South African biltong

    I love most foods that are raw, pickled or cured (with the exception of tinned tuna). A lot of them lend themselves very well to being a good martini accompaniment.

     
    Enter the biltong. Usually (but not exclusively) made from beef, seasoned and dried in blocks, this South African delicacy was born out of hardy necessity to preserve meat, often ahead of long journeys into the interior of the country during early colonial days. The meat is normally cured with vinegar, herbs and spices before being dried to preserve it. It is similar to beef jerky but thicker and with a slightly more complex flavour.

     
    I have cousins from South Africa who recently held a birthday barbecue (a braai). Served up on a magnificent, specialised chopping device was a block of biltong. You chop off a slice, which in itself adds a little bit of grandiose ceremony to the process, unlike jerky which you would simply pull out of a packet.

     
    Slowly chew the meat with an accompanying drink, savouring the flavour and texture. Remind yourself that you are living a far cry lifestyle away from the hardships endured by biltong’s initial creators as they helped found a new nation.

    More snacks and nibbles to accompany martinis

    Here is another selection of savoury snacks I’ve recently served and eaten with martinis.

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    Roasted and salted soy beans.

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    Prawns on lettuce with Peking duck sauce and fried spicy broad beans.

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    You can get a lot of good stuff in IKEA.

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    Fish roe goes well in Swedish croustades.

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    Here are some of the filled croustades, as well as some Japanese nuts and seaweed snacks.

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    Here are some more croustades with a smidgen of Sås senap and dill (a type of sweet Swedish mustard) topped up with Tångkorn (a salty seaweed extract) with a fleck of lemon peel to garnish.

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    I like to keep a selection of things like peanuts, pistachio nuts, Bombay mix etc just in case you need an emergency martini (it happens).

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    A simple favourite: Bombay mix and olives stuffed with anchovies.

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    MUM’S ROAST BEEF!

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    Sushi.

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    Sage leaves fried in butter with garlic and walnuts (see here for the recipe).

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    Steak. After you cook it, let it rest for about 5 minutes then slice it thinly.

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    Scrumptious pieces of grilled Parma ham.

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    Olives and squid.

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    Elk and pork sausage.


    Fried salmon skin.

    Fried sage leaves again, but this time with no additions of garlic or nuts.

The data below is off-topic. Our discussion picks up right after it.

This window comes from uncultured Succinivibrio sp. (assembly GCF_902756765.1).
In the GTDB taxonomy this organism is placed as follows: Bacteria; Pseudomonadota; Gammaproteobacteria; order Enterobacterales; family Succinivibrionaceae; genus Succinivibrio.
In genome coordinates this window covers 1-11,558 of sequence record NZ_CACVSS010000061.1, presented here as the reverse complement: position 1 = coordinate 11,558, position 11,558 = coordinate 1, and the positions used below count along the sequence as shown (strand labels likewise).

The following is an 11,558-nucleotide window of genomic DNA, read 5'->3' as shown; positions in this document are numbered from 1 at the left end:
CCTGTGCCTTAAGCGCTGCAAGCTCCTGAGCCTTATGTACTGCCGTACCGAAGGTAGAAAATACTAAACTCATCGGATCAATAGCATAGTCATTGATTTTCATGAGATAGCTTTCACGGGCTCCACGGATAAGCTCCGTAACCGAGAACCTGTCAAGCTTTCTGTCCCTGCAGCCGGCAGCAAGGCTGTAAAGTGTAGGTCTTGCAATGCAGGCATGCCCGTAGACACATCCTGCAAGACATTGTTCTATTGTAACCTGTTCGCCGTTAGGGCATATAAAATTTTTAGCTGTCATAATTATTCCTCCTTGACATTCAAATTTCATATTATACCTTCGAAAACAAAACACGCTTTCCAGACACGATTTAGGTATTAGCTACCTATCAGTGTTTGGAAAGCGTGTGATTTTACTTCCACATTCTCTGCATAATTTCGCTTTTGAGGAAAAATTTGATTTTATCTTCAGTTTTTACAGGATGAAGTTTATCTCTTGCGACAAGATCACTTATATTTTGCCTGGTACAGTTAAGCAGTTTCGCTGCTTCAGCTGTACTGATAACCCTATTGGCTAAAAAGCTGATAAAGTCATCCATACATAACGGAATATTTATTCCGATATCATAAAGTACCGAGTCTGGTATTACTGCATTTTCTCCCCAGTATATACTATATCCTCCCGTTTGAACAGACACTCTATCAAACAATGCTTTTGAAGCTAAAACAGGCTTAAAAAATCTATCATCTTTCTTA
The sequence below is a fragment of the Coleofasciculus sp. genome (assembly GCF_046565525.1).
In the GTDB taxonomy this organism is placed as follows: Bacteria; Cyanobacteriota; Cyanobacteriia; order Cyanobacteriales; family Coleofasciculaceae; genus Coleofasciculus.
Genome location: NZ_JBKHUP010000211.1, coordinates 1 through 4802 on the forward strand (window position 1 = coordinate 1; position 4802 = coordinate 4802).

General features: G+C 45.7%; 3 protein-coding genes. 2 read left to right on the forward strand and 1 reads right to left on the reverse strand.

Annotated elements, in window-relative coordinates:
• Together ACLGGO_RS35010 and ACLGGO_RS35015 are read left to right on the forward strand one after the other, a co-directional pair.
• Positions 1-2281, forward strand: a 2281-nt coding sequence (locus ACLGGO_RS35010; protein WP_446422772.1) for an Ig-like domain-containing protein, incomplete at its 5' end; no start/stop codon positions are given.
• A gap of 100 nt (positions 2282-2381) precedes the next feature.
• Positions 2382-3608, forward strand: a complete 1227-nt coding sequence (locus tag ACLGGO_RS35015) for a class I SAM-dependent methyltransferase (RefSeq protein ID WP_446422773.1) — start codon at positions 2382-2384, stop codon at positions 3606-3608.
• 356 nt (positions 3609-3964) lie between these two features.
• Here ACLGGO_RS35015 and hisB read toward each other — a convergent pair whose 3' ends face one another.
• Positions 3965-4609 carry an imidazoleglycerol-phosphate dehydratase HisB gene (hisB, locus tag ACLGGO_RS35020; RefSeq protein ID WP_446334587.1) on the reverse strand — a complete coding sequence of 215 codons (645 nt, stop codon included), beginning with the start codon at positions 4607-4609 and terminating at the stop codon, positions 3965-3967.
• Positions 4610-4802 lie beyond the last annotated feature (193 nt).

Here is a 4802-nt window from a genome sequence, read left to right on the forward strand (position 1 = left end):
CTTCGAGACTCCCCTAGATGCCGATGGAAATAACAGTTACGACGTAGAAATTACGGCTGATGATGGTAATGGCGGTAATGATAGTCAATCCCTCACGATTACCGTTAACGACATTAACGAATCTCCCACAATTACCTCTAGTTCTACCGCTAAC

Ceviche.

    Pistachio nuts.

     And finally, happiness is finding an olive (or three) at the bottom of your martini when you’re hungry, said a very wise man.

    Special Beef Delivery

    A very generous friend of mine heard that I was sick and told me he was sending a rescue package. He didn’t tell me what was in it but told me to wait in my flat between certain hours of the day for it to arrive. Given that I was in bed with some sort of virus, this was fairly straight forward.

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    When it arrived I was bowled over. A box full of juicy, select cuts of beef, as well as some rub-in seasoning and some gourmet gravy. Om Nom Nom!

    The delivery came from Turner and George, a butchers near Angel tube station.

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    Beautifully packaged, I unwrapped one and put the rest in the freezer. I will defrost and cook some when my generous friend next comes round for a martini.

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    With the sirloin steak I left out, I massaged in some of the seasoning rub and left it to marinade for a few hours in a sealed tub at room temperature.

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    When it was time to cook I heated some sesame oil on a griddle (the hob was set to high) then added the steak, cooking it for just over a minute on each side. I then left it to rest for a few minutes while I arranged the plate.

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    It’s not the most artistic dinner I’ve ever served, but I’m both ill and hungry. I served the steak with a fried egg on top, with broccoli, cherry tomatoes and a yoghurt and mustard sauce, with sesame seeds and a little hot sauce sprinkled over the top.

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    It was such a good cut and tasted lovely. I felt like it definitely contributed to my recovery. However, during healthier times, something so exquisite might also make a good martini accompaniment (yes, I’m obsessed). Cook the steak as above, just before you pour your drink, then cut it into thin slices to serve on a plate alongside the martini. Exquisite.